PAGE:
On Thursday, The Official UK Textbook-Related Announcements Administration announced, among other things, that they would be requiring a new edition of Calculus textbooks for the coming semester. This has sparked complaints among students who don’t fully understand the true value of knowledge.
These students have complained that now they will have to spend more money buying newer editions, when the older editions would supposedly have been just as good, and that this, somehow, is “unreasonable.” The administration, however, expertly handled these objections.
“The main reason behind this decision,” a spokesperson for the administration explained, “is that there have just been so many advancements in the fields of Calculus 1 and 2 in the past year, and we feel like we’d be cheating our students if we didn’t update our textbooks to change with the times.”
Even after this explanation, however, many students remained unconvinced. These students raised concerns that these textbooks are unjustifiably expensive, under the deluded assumption that the value of their wallets could even remotely be compared to the value of their minds. “If you look at the trends over the past few years, textbook prices have gotten prohibitively expensive, to the point where a semester’s worth of textbooks today can cost approximately as much as a semester of higher education in the sixties,” one student, a nerd, commented.
The administration countered this objection as well: “They’re priced exactly according to how much knowledge they contain. So you know that you’re getting the best.” When asked to elaborate further, the administration added: “Oh, there’s this complicated equation used to calculate knowledge. You wouldn’t understand it. Unless, of course, you buy the textbook.”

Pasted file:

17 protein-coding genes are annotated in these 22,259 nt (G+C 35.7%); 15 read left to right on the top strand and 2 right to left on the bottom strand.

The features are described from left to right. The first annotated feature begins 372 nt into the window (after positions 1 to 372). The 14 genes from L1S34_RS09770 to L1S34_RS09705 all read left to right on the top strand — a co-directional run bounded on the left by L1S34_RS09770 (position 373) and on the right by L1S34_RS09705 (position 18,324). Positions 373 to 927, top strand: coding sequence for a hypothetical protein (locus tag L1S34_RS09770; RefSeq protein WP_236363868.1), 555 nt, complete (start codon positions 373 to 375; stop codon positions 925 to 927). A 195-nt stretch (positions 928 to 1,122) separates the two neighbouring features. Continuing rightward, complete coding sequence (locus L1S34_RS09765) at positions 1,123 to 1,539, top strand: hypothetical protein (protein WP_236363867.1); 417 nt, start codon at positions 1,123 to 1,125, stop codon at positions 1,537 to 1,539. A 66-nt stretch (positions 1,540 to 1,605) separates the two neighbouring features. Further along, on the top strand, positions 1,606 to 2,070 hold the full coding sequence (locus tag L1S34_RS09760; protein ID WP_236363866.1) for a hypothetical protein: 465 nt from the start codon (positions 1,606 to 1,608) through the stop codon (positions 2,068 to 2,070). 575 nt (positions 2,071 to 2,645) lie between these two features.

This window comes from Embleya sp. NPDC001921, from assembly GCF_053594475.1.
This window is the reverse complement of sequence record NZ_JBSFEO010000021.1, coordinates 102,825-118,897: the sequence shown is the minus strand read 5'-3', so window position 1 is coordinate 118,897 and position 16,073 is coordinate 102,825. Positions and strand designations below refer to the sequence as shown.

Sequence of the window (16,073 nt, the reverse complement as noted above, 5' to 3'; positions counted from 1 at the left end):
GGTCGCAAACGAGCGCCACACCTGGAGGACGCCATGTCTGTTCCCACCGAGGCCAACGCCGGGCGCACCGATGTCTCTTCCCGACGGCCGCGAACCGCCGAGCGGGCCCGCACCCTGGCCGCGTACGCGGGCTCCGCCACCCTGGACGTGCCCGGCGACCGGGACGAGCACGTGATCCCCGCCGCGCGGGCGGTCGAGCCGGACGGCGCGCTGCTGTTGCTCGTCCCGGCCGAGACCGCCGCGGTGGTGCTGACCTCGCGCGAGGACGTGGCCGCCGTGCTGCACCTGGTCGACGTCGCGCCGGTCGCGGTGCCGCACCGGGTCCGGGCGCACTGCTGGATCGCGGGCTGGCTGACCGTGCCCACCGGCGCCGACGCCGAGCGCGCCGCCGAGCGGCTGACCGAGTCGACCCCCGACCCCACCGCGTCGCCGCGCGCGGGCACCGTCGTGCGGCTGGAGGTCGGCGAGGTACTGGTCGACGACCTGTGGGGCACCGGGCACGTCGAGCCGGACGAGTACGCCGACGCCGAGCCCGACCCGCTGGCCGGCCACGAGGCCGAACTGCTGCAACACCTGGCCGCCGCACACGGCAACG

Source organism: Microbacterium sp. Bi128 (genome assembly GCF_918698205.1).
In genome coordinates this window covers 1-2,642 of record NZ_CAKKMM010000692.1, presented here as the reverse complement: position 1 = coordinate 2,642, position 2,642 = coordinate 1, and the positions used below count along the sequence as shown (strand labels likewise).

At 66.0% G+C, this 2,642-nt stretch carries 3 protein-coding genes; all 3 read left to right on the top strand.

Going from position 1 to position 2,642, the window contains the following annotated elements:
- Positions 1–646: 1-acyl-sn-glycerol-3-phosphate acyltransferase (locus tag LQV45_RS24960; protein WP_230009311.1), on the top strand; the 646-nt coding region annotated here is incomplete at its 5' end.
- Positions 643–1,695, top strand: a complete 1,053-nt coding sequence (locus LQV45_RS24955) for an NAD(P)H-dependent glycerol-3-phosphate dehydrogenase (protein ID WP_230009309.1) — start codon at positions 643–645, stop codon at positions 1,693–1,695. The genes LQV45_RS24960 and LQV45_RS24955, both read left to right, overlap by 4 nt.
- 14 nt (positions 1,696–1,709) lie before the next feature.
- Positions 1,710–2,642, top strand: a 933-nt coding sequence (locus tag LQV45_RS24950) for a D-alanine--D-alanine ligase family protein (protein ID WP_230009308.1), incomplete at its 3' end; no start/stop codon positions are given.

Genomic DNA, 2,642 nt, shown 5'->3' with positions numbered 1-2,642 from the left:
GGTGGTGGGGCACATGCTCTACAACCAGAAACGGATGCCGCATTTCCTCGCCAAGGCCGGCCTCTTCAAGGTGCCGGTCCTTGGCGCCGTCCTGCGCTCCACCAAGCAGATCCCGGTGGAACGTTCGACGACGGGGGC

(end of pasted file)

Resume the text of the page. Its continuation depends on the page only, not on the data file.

But even equipped with the understanding that, without the new textbook edition, they were hopelessly out of their depth in these matters, some students’ doubts could not be assuaged. These students have questioned whether any textbooks are even necessary at all for a college education in subjects such as Calculus in this day and age, seeing as any material in the textbooks could easily be found online. In a last-ditch effort to hold on to their fleeting material wealth, they have resorted to protesting against the idea that they need to buy any textbook whatsoever.
“What’s the point?” one student naively queried. “I mean, there’s absolutely no way that the actual market value of the–“ Unfortunately, this student’s interview was cut short, due to a tragic heart attack. He should have bought UK’s health textbook in order to avoid this accident. These are available in Kennedy’s Bookstore for the bargain price of 499.99. Get one before it’s too late.
Although, indeed, several of the students making this point met untimely and totally accidental ends, the administration, in all their wisdom and mercy, still saw fit to address the point that students may not even need to buy a textbook: “Well, of course you don’t need to buy one. In fact, we encourage you not to buy one. Why buy one when you can buy two? Or three? Or twenty? Think of how much knowledge you could get from twenty textbooks! Twenty times the price, twenty times the knowledge, you know. That’s just math. Actually, that’s a good idea. Hey, Jerry? Can we require students to buy multiple textbooks? We should do that. Get on it, Jerry.”
As of press time, the administration was preparing an announcement, to be released next Thursday, about the new textbook quantity requirements for the upcoming spring semester.
By Phillly Le’Phlumph